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Our senses play a very important role in our lives because it is through them that we learn about the world. They inform us about the surrounding world and warn us of danger, they allow us to smell, see or hear. 

It is difficult to look for a single definition of "senses", but in the simplest terms they can be understood as a group of specialised receptive cells that have the ability to perceive stimuli and send the information they receive to specific regions of the brain, where it is then interpreted. 


Have you ever wondered how many senses we have in order to get to know the world? Each of you will surely mention hearing, sight or smell, but what about the rest?

Well, we have as many as 8 senses that receive stimuli from the outside world and from the body. 


The senses that receive information from the outside world are:

  • touch, 
  • hearing,
  • sight, 
  • smell,
  • taste 

The senses that receive information from the body are:

  • balance, 
  • deep sensation,
  • interoception


Characteristics of the different senses 


The sense of touch

The skin, the largest human organ, is responsible for receiving tactile stimuli.  The skin receives superficial sensory stimuli. Thanks to its receptors, we perceive not only someone's touch but also pain or a change in temperature


Sense of hearing

Ears are responsible for hearing. They, or more precisely the bones inside them, pick up air vibrations, which the brain perceives as specific sounds.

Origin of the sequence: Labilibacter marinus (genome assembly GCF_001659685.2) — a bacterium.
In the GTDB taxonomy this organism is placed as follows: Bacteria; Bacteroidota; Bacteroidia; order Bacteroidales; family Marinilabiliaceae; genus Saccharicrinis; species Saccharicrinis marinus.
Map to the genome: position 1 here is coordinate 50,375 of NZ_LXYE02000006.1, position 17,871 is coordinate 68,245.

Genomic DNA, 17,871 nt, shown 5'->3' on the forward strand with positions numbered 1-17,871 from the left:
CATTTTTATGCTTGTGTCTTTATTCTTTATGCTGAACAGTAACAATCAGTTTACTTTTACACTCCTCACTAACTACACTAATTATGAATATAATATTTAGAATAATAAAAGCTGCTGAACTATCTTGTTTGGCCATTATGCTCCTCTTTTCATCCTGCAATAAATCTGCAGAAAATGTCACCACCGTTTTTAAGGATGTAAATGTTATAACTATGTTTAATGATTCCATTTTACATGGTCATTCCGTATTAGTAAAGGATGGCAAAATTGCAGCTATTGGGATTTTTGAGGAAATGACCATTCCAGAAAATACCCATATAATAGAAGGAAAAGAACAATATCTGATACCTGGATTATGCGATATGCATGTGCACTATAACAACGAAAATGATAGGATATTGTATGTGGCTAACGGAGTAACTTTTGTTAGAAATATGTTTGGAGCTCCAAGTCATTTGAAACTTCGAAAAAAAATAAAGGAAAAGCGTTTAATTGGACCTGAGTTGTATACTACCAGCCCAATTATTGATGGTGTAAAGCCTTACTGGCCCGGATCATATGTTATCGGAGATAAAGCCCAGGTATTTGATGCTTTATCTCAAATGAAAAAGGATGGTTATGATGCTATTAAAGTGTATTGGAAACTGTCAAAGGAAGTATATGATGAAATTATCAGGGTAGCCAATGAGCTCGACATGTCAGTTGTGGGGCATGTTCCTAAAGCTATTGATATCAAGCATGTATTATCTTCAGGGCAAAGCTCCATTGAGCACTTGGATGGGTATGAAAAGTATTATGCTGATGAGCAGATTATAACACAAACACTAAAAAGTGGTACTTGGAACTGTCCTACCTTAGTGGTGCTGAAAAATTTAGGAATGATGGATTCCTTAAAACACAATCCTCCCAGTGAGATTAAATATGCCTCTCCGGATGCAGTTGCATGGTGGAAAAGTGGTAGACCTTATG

Sense of sight

The sense of sight enables us to perceive most of the information from our environment. The organ of sight is the eye, which receives and recognises electromagnetic waves. It has two types of receptors - the first can identify and name colours, the second assesses their brightness, which is why some people think that sight is actually two separate senses.


The sense of smell

The nose is used to perceive smells. Its millions of olfactory receptors capture chemical molecules. Very often the sense of smell acts as the body's first defence barrier. An odour which is perceived as unpleasant can make us refrain from eating something - we perceive the olfactory signal as a warning that the food is spoiled and could provoke severe poisoning, for example.


Sense of taste

Taste perception is carried out by the taste buds which are mainly located on the tongue, but also on the soft palate and the back wall of the throat. They allow us to perceive the basic tastes: salty, sweet, bitter and sour.


The vestibular sense

Receptors for the vestibular sense are located in the inner ear and tell us about every change in body and head position. Among other things, the vestibular system influences balance, motor coordination and muscle tone. Any kind of movement will stimulate the vestibular sense - swinging, spinning, but also overcoming obstacle courses and walking on curbs.


Proprioceptive sense

The proprioceptive sense, called deep sensation, informs us about the position of different parts of the body in space and in relation to each other, and allows us to perform various activities without constant visual control. Proprioceptive receptors are located in muscles, tendons, ligaments and joints. The sense of proprioception enables us to feel ourselves well.


Sense of Interoception

Often forgotten and bypassed, the 8th sense otherwise known as visceral sensation.

It is responsible for feeling the work of the internal organs of our body. It is connected to the work of the nervous system, in particular the vagus nerve which innervates the abdominal cavity and the chest.

This sense is responsible, among other things, for satisfying our physiological needs: it is thanks to this sense that we can feel bowel movements, pressure on the bladder, hunger and satiety. It also influences our sense of security.

Attention, this sense also plays a special role in shaping our mood, behaviour and social relations.

It turns out that it plays a special role in the formation of emotional reactions and social bonds.